Physical attractiveness and communication in dating

15-Nov-2017 04:34 by 3 Comments

Physical attractiveness and communication in dating

Have online match sites and dating apps left you perpetually unlucky in love? New research from the University of Kansas has found that it's hard to gauge if you find someone attractive from a photograph alone.Instead, you must actually meet them in person, as personality plays a very important role in our overall physical attraction to someone.

It was along a more general line that Byrne, London, and Reeves (1968) examined participant gender and concluded that interpersonal attraction was “greater toward physically attractive strangers regardless of sex” (p. In other words, both males and females have an affinity for physically attractive others (Byrne et al., 1968).An examination of previous literature devoted to physical attraction, the effects of a single positive stimulus, and the effects of a single negative stimulus was undertaken because of their relevance to the present research.A contemporary method of dating was employed as a methodological tool for analyzing perceptions.Survey research by Greitemeyer (2010) found that individuals felt a strong need for reciprocation if their dating partner was viewed as very physically attractive.Interview research conducted by Albada, Knapp, and Theune (2002) revealed that: “physical attractiveness emerged as a quality that is thought about, valued in a relational partner, and important for relationship satisfaction” (p. Shackelford and Larsen (1997) employed photographs of subjects as well as a diary methodology and found that individuals who displayed facial asymmetry were viewed by others as less physically attractive.Social attractiveness is related to your “likeability” while sense of humor is related to both your ability to make others laugh and your receptiveness to their humor.“If you’re rated more highly in those two things, your appearance rating goes up more,” explained Hall.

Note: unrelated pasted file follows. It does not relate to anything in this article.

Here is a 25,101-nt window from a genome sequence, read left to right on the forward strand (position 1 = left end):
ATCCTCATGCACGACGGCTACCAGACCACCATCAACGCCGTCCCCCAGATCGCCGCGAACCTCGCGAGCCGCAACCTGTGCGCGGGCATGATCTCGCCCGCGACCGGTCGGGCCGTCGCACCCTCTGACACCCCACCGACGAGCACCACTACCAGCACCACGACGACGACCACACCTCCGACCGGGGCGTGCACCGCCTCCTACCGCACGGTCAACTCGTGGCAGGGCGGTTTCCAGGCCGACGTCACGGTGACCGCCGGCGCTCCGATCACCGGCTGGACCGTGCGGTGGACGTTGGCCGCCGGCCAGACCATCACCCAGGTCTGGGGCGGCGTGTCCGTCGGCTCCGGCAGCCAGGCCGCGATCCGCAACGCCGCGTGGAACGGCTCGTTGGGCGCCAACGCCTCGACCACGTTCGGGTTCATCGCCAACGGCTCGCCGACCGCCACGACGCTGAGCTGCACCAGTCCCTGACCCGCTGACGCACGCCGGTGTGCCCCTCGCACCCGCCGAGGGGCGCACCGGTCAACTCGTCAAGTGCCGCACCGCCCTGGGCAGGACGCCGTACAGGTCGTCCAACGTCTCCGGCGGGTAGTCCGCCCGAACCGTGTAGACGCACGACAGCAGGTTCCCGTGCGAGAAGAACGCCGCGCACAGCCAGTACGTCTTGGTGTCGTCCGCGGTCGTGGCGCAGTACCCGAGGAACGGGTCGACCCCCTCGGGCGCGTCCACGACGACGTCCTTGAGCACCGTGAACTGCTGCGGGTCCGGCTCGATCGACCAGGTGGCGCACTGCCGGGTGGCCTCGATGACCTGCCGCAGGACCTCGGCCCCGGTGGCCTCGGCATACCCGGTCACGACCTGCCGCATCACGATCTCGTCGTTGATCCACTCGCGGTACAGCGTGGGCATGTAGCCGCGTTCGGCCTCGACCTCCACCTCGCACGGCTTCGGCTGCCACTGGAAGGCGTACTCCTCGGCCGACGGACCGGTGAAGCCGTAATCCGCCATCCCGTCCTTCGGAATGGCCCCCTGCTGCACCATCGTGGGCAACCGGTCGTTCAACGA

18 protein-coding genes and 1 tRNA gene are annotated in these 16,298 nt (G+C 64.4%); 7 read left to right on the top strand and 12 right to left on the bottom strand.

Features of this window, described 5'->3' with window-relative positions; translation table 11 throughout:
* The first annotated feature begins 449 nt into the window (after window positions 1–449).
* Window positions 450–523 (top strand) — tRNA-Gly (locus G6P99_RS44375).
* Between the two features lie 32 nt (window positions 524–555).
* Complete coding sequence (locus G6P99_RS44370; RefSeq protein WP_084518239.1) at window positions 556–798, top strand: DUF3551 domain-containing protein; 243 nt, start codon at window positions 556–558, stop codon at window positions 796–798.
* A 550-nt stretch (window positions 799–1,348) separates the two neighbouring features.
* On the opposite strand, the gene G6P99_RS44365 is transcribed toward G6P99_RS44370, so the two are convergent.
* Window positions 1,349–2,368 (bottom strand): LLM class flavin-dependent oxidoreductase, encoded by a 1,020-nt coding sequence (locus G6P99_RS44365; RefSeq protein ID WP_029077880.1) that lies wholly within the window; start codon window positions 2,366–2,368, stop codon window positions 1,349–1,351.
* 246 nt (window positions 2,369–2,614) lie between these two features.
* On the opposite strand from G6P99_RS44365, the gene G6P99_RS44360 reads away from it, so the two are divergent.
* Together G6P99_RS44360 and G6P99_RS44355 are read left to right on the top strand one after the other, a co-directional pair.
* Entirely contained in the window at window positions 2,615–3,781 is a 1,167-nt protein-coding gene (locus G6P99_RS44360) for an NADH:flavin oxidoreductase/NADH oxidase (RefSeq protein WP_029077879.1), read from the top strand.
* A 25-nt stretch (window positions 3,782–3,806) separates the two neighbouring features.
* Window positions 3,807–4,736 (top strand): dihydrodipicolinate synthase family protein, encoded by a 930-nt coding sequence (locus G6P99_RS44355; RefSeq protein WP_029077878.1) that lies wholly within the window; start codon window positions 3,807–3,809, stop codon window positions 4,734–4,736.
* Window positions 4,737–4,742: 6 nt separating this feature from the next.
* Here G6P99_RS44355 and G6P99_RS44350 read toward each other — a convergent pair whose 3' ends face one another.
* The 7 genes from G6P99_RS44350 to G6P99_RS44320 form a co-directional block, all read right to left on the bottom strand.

“If you are friendly and have a great sense of humor, you stand to gain a lot by getting your foot in the door.Perhaps most germane to the current study was speed-dating research by Finkel and Eastwick (2008) who found evidence of gender differences whereby males preferred physical attractiveness in a potential romantic partner more than their female counterparts.A separate speed-dating study by Houser, Horan, and Furler (2008) noted that while physical attraction was partially pre-determined by biology that speed-daters could enhance their chances of securing a second date via nice clothes, maintaining eye contact, and through using a pleasant tone of voice.The researchers noted that their was a significant difference in the attractiveness rating only for the person with whom they had just interacted.According to the study, two main characteristics played the biggest role in whether or not the participants' rating changed after the conversation: social attractiveness, and sense of humor.Speed-dating was incorporated into the present research because this round-robin method of dating offered an efficient means for investigating attraction and analyzing the effects of a single conversation.